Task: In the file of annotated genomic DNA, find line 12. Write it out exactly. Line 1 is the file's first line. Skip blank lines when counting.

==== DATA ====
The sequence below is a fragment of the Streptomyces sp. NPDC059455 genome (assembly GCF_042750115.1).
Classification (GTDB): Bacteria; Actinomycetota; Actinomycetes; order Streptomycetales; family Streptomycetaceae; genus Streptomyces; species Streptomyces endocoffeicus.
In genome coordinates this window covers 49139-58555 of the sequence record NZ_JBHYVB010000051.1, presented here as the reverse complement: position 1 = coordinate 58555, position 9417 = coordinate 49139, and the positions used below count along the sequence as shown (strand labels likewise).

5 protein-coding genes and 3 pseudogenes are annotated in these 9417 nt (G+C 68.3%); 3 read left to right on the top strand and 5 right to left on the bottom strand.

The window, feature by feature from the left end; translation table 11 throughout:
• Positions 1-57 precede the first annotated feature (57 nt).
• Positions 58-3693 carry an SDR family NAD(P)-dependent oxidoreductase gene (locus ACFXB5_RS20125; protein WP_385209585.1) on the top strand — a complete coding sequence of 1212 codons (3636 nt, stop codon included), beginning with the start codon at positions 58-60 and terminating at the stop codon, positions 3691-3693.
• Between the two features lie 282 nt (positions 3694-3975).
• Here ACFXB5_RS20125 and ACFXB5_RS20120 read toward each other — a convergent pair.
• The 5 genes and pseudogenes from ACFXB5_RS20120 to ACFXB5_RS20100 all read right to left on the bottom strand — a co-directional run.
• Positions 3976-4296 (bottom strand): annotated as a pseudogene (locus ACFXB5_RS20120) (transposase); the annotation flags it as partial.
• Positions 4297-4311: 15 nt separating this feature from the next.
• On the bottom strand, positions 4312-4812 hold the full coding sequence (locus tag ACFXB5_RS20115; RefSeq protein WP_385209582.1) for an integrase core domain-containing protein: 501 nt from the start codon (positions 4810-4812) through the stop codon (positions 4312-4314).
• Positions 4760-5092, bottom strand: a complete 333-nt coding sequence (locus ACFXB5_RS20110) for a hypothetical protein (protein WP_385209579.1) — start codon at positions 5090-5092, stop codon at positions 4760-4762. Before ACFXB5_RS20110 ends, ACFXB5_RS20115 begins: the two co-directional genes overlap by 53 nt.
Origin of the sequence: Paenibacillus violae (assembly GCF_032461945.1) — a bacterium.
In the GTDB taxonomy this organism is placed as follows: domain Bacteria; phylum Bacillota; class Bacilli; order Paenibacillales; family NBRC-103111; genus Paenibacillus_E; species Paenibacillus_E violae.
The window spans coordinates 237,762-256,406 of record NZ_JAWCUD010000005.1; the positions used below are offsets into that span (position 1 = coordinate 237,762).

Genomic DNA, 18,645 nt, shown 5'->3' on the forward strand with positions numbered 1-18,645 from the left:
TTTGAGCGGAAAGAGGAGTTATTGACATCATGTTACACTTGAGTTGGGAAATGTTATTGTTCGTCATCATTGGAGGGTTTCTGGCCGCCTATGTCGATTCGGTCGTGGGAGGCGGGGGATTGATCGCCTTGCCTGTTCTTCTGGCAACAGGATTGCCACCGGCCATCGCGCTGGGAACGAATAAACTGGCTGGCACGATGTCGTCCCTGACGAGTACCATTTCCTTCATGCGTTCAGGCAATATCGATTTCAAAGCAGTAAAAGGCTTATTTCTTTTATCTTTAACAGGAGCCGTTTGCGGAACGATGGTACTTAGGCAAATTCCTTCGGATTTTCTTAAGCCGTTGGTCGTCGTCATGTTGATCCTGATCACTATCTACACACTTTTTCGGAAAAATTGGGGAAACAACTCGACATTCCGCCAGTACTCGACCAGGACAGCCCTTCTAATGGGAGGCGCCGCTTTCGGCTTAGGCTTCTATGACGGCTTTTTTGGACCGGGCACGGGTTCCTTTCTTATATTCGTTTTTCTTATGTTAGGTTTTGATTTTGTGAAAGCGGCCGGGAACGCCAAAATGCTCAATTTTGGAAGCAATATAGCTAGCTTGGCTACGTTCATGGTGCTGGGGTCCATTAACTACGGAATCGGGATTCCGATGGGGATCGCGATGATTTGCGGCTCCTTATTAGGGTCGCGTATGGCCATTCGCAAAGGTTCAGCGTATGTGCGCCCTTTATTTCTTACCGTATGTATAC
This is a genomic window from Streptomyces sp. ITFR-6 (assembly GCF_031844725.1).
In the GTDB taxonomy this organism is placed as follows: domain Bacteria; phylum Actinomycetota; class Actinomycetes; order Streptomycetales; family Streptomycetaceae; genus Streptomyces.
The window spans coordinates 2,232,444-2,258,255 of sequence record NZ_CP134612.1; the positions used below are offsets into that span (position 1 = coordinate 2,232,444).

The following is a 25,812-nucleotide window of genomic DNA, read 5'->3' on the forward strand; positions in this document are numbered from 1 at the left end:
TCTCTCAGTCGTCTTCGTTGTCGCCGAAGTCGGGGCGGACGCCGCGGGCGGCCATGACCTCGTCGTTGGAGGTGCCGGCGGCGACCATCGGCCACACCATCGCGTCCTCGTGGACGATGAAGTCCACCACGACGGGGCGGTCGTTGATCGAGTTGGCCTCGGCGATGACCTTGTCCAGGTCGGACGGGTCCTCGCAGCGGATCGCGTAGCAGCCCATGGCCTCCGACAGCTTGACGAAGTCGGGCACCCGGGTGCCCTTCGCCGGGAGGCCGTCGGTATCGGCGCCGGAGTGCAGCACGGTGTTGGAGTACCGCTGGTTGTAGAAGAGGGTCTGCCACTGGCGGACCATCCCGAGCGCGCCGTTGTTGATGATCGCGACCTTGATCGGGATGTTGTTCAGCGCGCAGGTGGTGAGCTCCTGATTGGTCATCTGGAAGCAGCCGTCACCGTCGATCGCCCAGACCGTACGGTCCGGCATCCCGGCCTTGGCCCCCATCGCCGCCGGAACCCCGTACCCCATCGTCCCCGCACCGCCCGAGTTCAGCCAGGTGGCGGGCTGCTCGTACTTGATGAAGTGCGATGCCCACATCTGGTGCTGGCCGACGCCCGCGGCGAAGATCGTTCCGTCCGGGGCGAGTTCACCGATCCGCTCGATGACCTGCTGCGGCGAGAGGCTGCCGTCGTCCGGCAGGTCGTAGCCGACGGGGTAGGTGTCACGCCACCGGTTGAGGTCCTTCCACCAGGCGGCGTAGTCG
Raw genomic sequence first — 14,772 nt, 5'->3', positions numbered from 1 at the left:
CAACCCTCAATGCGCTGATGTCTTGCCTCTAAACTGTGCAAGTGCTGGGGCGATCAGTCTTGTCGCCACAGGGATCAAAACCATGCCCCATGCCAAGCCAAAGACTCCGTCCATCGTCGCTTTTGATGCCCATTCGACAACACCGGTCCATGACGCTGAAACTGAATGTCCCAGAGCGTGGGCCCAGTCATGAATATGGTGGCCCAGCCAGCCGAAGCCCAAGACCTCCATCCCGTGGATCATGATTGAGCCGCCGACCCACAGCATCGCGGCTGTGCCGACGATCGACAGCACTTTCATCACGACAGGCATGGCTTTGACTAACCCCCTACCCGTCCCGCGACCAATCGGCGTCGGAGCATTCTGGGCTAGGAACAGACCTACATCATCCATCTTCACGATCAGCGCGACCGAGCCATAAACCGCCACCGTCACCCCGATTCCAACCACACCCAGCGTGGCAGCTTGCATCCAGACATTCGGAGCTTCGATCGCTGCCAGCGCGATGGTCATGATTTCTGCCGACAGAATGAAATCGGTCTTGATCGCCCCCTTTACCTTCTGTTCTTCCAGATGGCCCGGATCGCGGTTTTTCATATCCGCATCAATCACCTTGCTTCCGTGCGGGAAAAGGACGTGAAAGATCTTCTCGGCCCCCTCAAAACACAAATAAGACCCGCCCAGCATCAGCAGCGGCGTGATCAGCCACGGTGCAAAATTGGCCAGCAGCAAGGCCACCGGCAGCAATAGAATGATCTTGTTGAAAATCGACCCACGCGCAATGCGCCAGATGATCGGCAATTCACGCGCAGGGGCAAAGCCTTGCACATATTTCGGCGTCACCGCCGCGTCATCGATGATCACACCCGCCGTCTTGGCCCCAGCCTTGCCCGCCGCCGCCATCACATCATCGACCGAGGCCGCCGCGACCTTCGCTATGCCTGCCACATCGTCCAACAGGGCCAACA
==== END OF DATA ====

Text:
• Positions 4297-4311: 15 nt separating this feature from the next.